Renewable energy maps indicate solar, hydro potential in New Brunswick
March 8, 2012 | By Anthony Capkun
March 7, 2012 – Two new renewable energy atlases detailing the best locations for setting up hydro and solar installations in New Brunswick were unveiled today. The Department of Energy produced the maps in conjunction with the K.C. Irving Chair in Sustainable Development at the Université de Moncton.
“In the New Brunswick Energy Blueprint, our government laid out a clear and ambitious goal of 40% renewable energy generation by 2020,” said energy minister Craig Leonard. “We want to make it easy for industry, developers, communities, and home and cottage owners to get the information they need, and that starts with providing the best locations for these types of resources. These maps will be an important tool in promoting renewable energy.”
One atlas shows the small-hydro resource potential of both conventional dam structures and run-of-the-river hydro-electricity configurations in the province. The second atlas is a set of solar radiation maps showing that the solar energy resource in New Brunswick varies significantly by season and by geography. The maps are available on the Department of Energy’s website.
The new Hydro Atlas indicates that New Brunswick has conventional resources estimated at a potential of 352 megawatts at 695 sites around the province. The sites range from 92 kilowatts to 15 megawatts of potential power.
“With the use of green energy becoming more paramount every day, the Hydro Atlas shows that the province has a good small-hydro resource potential which could be developed for both its environmental benefits and for the social and economic benefits of its residents,” said Yves Gagnon, the K.C. Irving Chair in Sustainable Development.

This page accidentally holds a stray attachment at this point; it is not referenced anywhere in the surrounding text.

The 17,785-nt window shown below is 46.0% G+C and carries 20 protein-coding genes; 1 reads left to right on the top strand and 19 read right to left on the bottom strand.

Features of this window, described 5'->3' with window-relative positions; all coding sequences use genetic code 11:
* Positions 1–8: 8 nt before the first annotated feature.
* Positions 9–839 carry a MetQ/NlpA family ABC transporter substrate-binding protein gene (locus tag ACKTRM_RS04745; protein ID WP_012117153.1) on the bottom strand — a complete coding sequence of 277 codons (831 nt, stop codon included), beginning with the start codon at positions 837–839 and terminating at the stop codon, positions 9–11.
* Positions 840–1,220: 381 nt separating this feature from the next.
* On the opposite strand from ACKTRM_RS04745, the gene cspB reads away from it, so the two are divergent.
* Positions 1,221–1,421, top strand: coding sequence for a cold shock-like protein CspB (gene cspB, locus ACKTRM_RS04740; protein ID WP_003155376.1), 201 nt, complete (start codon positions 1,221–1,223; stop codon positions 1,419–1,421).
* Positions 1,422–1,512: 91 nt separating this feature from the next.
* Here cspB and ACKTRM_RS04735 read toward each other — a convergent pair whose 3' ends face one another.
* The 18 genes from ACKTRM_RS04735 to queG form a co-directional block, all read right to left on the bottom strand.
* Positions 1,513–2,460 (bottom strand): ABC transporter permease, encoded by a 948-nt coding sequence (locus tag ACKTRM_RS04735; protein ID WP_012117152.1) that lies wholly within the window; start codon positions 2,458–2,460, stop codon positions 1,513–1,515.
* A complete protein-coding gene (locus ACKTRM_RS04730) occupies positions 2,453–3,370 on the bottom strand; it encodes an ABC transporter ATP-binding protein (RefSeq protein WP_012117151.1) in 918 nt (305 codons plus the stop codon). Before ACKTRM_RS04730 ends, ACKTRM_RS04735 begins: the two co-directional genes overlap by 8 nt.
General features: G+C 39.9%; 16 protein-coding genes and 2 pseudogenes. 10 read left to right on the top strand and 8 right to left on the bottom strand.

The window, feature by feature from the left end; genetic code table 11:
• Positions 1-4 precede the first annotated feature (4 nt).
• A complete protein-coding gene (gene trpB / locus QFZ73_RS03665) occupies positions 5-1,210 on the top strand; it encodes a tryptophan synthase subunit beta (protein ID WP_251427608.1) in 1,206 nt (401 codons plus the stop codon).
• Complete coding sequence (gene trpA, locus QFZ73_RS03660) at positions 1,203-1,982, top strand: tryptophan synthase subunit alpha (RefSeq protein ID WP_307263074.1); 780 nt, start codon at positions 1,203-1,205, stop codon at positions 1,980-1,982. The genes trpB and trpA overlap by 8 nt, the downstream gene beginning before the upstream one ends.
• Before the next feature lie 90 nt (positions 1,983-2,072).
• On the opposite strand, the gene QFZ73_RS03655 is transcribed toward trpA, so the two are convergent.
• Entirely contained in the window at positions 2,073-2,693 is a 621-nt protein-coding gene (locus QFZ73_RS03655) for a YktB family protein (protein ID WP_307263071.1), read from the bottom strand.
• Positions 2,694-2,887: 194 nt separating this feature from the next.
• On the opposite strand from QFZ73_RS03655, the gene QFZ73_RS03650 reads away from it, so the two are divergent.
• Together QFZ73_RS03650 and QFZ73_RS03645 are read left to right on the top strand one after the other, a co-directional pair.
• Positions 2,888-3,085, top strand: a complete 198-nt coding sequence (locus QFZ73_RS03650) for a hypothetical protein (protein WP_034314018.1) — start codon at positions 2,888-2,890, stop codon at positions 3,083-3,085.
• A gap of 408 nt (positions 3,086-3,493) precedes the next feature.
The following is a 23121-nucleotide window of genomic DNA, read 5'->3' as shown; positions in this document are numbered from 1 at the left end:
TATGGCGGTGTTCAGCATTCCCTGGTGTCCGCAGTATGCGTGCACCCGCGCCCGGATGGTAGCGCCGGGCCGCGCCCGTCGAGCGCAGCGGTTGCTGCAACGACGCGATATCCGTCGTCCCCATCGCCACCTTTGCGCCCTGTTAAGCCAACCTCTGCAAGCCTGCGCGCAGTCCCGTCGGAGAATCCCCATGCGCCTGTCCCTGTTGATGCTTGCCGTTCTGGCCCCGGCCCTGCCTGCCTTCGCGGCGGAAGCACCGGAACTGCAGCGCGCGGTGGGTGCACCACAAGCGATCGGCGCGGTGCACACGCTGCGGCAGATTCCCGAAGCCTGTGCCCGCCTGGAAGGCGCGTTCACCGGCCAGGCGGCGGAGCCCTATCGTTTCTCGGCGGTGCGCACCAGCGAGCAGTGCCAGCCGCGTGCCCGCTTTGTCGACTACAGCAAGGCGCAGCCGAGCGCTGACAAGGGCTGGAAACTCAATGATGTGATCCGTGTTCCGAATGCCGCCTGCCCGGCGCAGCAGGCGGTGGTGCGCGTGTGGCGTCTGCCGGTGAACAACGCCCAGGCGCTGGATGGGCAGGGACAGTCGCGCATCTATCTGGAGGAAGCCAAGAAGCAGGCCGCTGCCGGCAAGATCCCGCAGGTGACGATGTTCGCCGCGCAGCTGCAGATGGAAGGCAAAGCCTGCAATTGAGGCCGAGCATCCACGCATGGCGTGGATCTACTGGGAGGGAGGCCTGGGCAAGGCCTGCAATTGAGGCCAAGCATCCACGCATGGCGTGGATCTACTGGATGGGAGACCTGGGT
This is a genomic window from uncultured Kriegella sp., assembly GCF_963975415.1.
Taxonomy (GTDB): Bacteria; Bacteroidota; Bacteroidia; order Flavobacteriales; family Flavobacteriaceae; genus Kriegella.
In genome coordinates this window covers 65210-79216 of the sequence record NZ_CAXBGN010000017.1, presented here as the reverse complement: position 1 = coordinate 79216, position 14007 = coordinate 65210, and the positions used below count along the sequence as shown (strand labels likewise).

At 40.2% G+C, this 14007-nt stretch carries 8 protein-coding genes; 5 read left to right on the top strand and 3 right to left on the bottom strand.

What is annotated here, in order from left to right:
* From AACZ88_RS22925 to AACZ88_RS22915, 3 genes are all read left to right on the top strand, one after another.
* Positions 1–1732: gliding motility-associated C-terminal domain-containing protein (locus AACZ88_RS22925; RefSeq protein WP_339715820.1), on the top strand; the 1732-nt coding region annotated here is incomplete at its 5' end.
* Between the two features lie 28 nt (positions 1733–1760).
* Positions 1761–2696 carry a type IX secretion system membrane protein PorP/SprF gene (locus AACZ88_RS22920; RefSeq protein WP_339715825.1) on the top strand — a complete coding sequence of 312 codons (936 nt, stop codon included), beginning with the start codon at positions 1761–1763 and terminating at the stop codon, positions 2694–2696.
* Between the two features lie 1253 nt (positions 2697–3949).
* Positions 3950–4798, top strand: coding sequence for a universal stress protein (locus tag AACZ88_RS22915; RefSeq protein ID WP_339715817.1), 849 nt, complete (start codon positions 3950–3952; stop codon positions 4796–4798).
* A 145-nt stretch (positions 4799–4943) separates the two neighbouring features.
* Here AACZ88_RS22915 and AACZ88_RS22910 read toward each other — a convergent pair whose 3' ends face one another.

The solar maps show that the top annual average of power attained in the province is 3.72 kilowatt-hours per metre square per day (kWh/m2/day). In comparison, Germany, which has the most installed solar capacity in the world, has an annual average solar radiation of 2.8 kWh/m2/day. Ontario, the country’s most-developed solar province, has annual average solar radiation of 3.7 kWh/m2/day.
“The solar maps show that New Brunswickers have the potential in the future to pursue the opportunities that this renewable energy source can bring to the province,” said Gagnon. “While the infrastructure required for solar power is still very costly, we hope that in the not-too-distant future it will become a much more affordable option for individual New Brunswickers.”
The two renewable energy atlases join the province’s Wind Power Resources Maps, which were also jointly developed with the K.C. Irving Chair in Sustainable Development at the Université de Moncton. (The wind power maps were made available to the public last year.)
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